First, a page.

Next week Prime Minister Narendra Modi will head to Bhutan, Land of the Thunder Dragon, on his first overseas visit, slated for June 14-15. There had been a great deal of speculation that his first visit abroad would be to East Asia, particularly to Japan, a country with which he developed a strong relationship as Gujarat chief minister. But the selection of Bhutan builds perfectly on Prime Minister Modi’s inaugural outreach to the South Asian region, and demonstrates an astute sense of the region’s critical importance to India’s economic dynamism and strategic strength.
Bhutan and India have a unique relationship. Up until just a couple years ago, India was one of a handful of official bilateral relationships the Bhutanese maintained, and certainly its closest partner. Under the Treaty of Friendship between India and Bhutan of 1949, India “guided” Bhutan’s external affairs. Notably, when that treaty was revised in 2007, the clause providing Indian “guidance” on external affairs was not retained—but India remains Bhutan’s closest partner by far. In 2012, Bhutan threw its hat in the ring for a temporary U.N. Security Council seat, and during the process of its outreach around the world, it increased its number of formal diplomatic relations, now up to fifty-two countries and the European Union. (None of the P5 are among them).
Economically, India is the most important country for Bhutan. As I wrote earlier this week in a piece for YaleGlobal, India is overwhelmingly Bhutan’s major trading partner, especially for electricity generated from hydropower resources. India has assisted with three completed hydropower projects, 10 more are under agreement, and three of those are currently under construction. India and Bhutan have a trade and commerce agreement dating back to 1972, renewed for another 10 years in 2006, and India is also Bhutan’s leading development partner. Of course, India is also closely watching China’s border talks with Bhutan and China’s recent efforts to establish stronger ties with Thimphu.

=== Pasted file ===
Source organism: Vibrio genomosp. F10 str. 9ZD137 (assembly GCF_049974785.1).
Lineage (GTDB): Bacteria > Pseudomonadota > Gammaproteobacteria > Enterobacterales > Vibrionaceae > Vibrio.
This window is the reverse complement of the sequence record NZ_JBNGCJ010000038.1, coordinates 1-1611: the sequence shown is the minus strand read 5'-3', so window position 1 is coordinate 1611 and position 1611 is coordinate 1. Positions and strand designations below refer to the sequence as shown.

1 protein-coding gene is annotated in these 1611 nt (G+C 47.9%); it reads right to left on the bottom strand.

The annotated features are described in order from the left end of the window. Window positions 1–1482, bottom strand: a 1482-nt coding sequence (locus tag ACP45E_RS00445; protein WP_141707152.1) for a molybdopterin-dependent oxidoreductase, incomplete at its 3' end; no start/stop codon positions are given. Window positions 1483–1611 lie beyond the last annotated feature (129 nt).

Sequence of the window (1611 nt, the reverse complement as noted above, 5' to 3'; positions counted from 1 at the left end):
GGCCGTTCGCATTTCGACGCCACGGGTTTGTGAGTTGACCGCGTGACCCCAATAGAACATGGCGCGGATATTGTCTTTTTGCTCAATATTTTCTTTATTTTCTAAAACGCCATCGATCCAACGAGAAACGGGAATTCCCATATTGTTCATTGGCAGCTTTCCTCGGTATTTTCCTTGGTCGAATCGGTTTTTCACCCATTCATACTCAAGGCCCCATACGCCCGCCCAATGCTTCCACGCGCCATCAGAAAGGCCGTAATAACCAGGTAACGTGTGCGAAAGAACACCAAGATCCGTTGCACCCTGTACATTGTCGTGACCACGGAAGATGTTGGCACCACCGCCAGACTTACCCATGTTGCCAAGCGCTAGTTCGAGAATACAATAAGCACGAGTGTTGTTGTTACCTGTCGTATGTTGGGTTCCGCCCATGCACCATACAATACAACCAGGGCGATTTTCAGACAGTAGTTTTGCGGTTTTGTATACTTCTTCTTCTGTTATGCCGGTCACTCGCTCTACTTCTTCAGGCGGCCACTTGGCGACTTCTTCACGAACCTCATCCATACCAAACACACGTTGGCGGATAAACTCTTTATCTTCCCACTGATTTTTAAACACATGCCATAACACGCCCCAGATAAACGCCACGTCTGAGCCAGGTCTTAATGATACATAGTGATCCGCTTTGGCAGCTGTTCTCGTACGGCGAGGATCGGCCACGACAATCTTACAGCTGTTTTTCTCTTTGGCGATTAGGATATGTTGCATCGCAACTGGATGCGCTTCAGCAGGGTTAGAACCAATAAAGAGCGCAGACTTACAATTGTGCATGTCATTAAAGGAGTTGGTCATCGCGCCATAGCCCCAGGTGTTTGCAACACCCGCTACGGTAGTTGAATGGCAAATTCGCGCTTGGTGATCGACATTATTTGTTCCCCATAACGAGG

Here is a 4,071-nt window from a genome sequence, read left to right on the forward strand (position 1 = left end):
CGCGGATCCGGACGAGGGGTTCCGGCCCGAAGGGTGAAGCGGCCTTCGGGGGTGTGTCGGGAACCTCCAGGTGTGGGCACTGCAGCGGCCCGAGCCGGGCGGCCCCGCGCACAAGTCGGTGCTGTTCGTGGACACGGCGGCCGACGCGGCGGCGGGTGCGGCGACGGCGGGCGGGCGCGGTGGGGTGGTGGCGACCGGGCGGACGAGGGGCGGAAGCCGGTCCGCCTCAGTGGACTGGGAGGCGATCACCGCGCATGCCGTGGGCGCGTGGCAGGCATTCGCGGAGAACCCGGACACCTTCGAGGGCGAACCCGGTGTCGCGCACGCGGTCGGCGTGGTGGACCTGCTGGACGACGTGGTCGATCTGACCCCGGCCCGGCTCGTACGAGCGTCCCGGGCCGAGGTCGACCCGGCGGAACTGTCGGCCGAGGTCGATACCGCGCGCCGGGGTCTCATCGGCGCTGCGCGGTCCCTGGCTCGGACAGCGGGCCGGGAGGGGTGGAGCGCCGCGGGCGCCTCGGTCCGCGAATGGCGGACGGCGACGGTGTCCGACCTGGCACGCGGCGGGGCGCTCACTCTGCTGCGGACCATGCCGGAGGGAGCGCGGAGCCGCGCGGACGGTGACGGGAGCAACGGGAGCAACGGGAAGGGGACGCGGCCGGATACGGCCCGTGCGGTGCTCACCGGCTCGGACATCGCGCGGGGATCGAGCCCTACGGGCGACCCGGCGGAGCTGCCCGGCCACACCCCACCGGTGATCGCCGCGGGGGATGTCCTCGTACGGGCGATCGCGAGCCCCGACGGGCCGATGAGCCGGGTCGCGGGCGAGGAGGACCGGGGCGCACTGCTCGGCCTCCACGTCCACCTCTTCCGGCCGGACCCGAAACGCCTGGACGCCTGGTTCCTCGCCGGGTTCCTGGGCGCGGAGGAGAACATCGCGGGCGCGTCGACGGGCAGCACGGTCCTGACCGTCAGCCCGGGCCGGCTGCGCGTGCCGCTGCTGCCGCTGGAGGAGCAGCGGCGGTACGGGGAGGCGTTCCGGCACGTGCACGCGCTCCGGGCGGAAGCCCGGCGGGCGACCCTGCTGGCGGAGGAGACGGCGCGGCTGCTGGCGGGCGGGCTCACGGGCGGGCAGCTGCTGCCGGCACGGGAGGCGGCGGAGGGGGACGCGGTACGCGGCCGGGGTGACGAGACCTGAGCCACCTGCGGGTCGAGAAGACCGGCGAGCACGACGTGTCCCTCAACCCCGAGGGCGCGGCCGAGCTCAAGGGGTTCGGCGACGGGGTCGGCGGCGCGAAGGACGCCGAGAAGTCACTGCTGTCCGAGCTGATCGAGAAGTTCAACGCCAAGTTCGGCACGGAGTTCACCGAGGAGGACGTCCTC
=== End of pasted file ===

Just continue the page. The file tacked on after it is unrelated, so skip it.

We can expect that economics will feature prominently in the summit between Prime Ministers Modi and Tobgay, especially discussions of regional economic linkages that deepen the shared futures of India and Bhutan. Bhutan has faced some economic challenges in recent years, including an Indian rupee reserve crunch, which have required some belt-tightening. Last summer, India cut back on the levels of fuel subsidies it provided to Bhutan, which caused great consternation, and the subsidies were quickly restored.
Democracy may be another topic discussed between India and Bhutan. Bhutan’s political transformation from an absolute monarchy to a democratic constitutional monarchy in 2008 has been a rare example of peaceful transition of power to the people. Bhutan’s fourth king decided to step down from the throne, asked his son to succeed him in 2006, and paved the way for national parliamentary elections introduced in 2008. Even more remarkably, in the second national elections which took place in 2013, the opposition party won. So Bhutan has showcased peaceful transitions twice. The Election Commission of India has played a strong role supporting Bhutan’s Election Commission, through training, and through the use of Indian electronic voting machines.
It’s less clear whether Bhutan’s famous Gross National Happiness (GNH) metric will be among the topics of discussion. GNH, a measure of well-being created by the former Bhutanese king, was promoted extensively internationally by the previous government of Bhutan. Two years ago the Bhutanese convened a packed-to-the-rafters “High Level Meeting on Happiness and Well-Being” at the United Nations. (I attended this meeting, and can attest not only to the overflow crowd it attracted, but as well to the diversity of backgrounds represented in the audience, from development economists to religious figures). GNH was a reason Bhutan worked carefully to preserve its environment, and prevent the kind of unchecked development that had resulted in deleterious effects and environmental degradation elsewhere in the world. But Bhutan’s new Prime Minister Tobgay is less focused on GNH, telling the New York Times in an interview last year that, “Rather than talking about happiness, we want to work on reducing the obstacles to happiness.”
With both countries focused on strengthening their ties along with developing their economies, and with the energy relationship so central to their cooperation, Prime Ministers Modi and Tobgay should have plenty of near-term opportunities to reduce the obstacles to happiness for the mutual benefit of their citizens.
Alyssa Ayres is Senior Fellow for India, Pakistan, and South Asia at the Council on Foreign Relations. She blogs at Asia Unbound, where this piece originally appeared.